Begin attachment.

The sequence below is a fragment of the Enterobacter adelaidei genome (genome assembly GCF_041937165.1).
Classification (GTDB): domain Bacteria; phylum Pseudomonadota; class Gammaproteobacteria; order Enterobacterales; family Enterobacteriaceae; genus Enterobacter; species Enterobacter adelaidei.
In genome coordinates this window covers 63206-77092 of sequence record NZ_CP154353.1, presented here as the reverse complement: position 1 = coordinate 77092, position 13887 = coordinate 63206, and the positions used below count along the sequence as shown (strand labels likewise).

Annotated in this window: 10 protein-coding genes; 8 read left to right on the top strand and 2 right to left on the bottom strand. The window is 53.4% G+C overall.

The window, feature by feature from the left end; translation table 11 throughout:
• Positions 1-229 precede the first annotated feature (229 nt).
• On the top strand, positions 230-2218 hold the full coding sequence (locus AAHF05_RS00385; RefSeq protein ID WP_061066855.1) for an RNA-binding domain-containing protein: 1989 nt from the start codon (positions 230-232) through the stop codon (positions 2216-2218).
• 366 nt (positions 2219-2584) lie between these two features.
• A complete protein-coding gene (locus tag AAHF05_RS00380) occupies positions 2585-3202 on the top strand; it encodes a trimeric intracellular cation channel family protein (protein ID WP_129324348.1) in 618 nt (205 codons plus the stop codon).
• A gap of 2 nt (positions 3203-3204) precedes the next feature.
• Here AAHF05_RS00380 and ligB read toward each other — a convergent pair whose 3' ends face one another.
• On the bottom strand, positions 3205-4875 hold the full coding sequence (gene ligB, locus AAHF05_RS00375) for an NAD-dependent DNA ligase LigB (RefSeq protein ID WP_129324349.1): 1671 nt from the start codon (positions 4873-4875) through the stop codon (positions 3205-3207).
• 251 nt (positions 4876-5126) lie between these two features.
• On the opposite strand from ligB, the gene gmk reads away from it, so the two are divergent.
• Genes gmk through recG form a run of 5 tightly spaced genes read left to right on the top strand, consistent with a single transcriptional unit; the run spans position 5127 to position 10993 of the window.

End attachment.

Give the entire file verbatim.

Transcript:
The sequence below is a fragment of the Enterobacter adelaidei genome (genome assembly GCF_041937165.1).
Classification (GTDB): domain Bacteria; phylum Pseudomonadota; class Gammaproteobacteria; order Enterobacterales; family Enterobacteriaceae; genus Enterobacter; species Enterobacter adelaidei.
In genome coordinates this window covers 63206-77092 of sequence record NZ_CP154353.1, presented here as the reverse complement: position 1 = coordinate 77092, position 13887 = coordinate 63206, and the positions used below count along the sequence as shown (strand labels likewise).

Annotated in this window: 10 protein-coding genes; 8 read left to right on the top strand and 2 right to left on the bottom strand. The window is 53.4% G+C overall.

The window, feature by feature from the left end; translation table 11 throughout:
• Positions 1-229 precede the first annotated feature (229 nt).
• On the top strand, positions 230-2218 hold the full coding sequence (locus AAHF05_RS00385; RefSeq protein ID WP_061066855.1) for an RNA-binding domain-containing protein: 1989 nt from the start codon (positions 230-232) through the stop codon (positions 2216-2218).
• 366 nt (positions 2219-2584) lie between these two features.
• A complete protein-coding gene (locus tag AAHF05_RS00380) occupies positions 2585-3202 on the top strand; it encodes a trimeric intracellular cation channel family protein (protein ID WP_129324348.1) in 618 nt (205 codons plus the stop codon).
• A gap of 2 nt (positions 3203-3204) precedes the next feature.
• Here AAHF05_RS00380 and ligB read toward each other — a convergent pair whose 3' ends face one another.
• On the bottom strand, positions 3205-4875 hold the full coding sequence (gene ligB, locus AAHF05_RS00375) for an NAD-dependent DNA ligase LigB (RefSeq protein ID WP_129324349.1): 1671 nt from the start codon (positions 4873-4875) through the stop codon (positions 3205-3207).
• 251 nt (positions 4876-5126) lie between these two features.
• On the opposite strand from ligB, the gene gmk reads away from it, so the two are divergent.
• Genes gmk through recG form a run of 5 tightly spaced genes read left to right on the top strand, consistent with a single transcriptional unit; the run spans position 5127 to position 10993 of the window.